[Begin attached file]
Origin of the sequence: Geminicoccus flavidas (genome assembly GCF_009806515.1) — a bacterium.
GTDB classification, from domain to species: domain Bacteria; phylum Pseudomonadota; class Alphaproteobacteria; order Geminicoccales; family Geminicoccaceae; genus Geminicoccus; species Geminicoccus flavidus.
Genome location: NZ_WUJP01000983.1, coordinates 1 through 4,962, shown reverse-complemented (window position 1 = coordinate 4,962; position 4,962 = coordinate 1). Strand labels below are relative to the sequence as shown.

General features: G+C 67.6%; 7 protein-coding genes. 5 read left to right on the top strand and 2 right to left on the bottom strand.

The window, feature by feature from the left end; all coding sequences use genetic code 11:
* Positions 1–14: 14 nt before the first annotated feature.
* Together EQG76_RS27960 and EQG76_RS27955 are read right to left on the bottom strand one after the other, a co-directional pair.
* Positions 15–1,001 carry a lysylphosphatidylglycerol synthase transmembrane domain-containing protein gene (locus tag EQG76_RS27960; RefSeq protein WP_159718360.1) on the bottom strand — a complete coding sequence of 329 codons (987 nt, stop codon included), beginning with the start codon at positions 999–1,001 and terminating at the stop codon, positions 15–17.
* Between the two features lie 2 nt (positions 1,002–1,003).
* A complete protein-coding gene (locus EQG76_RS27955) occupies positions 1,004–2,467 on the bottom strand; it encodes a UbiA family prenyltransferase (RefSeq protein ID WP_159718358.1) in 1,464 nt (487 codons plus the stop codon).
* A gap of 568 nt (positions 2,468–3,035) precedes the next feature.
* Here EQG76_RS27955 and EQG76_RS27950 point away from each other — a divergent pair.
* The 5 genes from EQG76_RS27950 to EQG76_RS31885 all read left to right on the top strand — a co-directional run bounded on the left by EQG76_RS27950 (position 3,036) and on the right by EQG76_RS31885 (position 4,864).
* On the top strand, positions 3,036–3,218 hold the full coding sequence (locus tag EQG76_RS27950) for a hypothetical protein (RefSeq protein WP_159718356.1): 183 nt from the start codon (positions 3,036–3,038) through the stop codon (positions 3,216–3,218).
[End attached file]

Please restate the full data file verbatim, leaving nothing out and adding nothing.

Origin of the sequence: Geminicoccus flavidas (genome assembly GCF_009806515.1) — a bacterium.
GTDB classification, from domain to species: domain Bacteria; phylum Pseudomonadota; class Alphaproteobacteria; order Geminicoccales; family Geminicoccaceae; genus Geminicoccus; species Geminicoccus flavidus.
Genome location: NZ_WUJP01000983.1, coordinates 1 through 4,962, shown reverse-complemented (window position 1 = coordinate 4,962; position 4,962 = coordinate 1). Strand labels below are relative to the sequence as shown.

General features: G+C 67.6%; 7 protein-coding genes. 5 read left to right on the top strand and 2 right to left on the bottom strand.

The window, feature by feature from the left end; all coding sequences use genetic code 11:
* Positions 1–14: 14 nt before the first annotated feature.
* Together EQG76_RS27960 and EQG76_RS27955 are read right to left on the bottom strand one after the other, a co-directional pair.
* Positions 15–1,001 carry a lysylphosphatidylglycerol synthase transmembrane domain-containing protein gene (locus tag EQG76_RS27960; RefSeq protein WP_159718360.1) on the bottom strand — a complete coding sequence of 329 codons (987 nt, stop codon included), beginning with the start codon at positions 999–1,001 and terminating at the stop codon, positions 15–17.
* Between the two features lie 2 nt (positions 1,002–1,003).
* A complete protein-coding gene (locus EQG76_RS27955) occupies positions 1,004–2,467 on the bottom strand; it encodes a UbiA family prenyltransferase (RefSeq protein ID WP_159718358.1) in 1,464 nt (487 codons plus the stop codon).
* A gap of 568 nt (positions 2,468–3,035) precedes the next feature.
* Here EQG76_RS27955 and EQG76_RS27950 point away from each other — a divergent pair.
* The 5 genes from EQG76_RS27950 to EQG76_RS31885 all read left to right on the top strand — a co-directional run bounded on the left by EQG76_RS27950 (position 3,036) and on the right by EQG76_RS31885 (position 4,864).
* On the top strand, positions 3,036–3,218 hold the full coding sequence (locus tag EQG76_RS27950) for a hypothetical protein (RefSeq protein WP_159718356.1): 183 nt from the start codon (positions 3,036–3,038) through the stop codon (positions 3,216–3,218).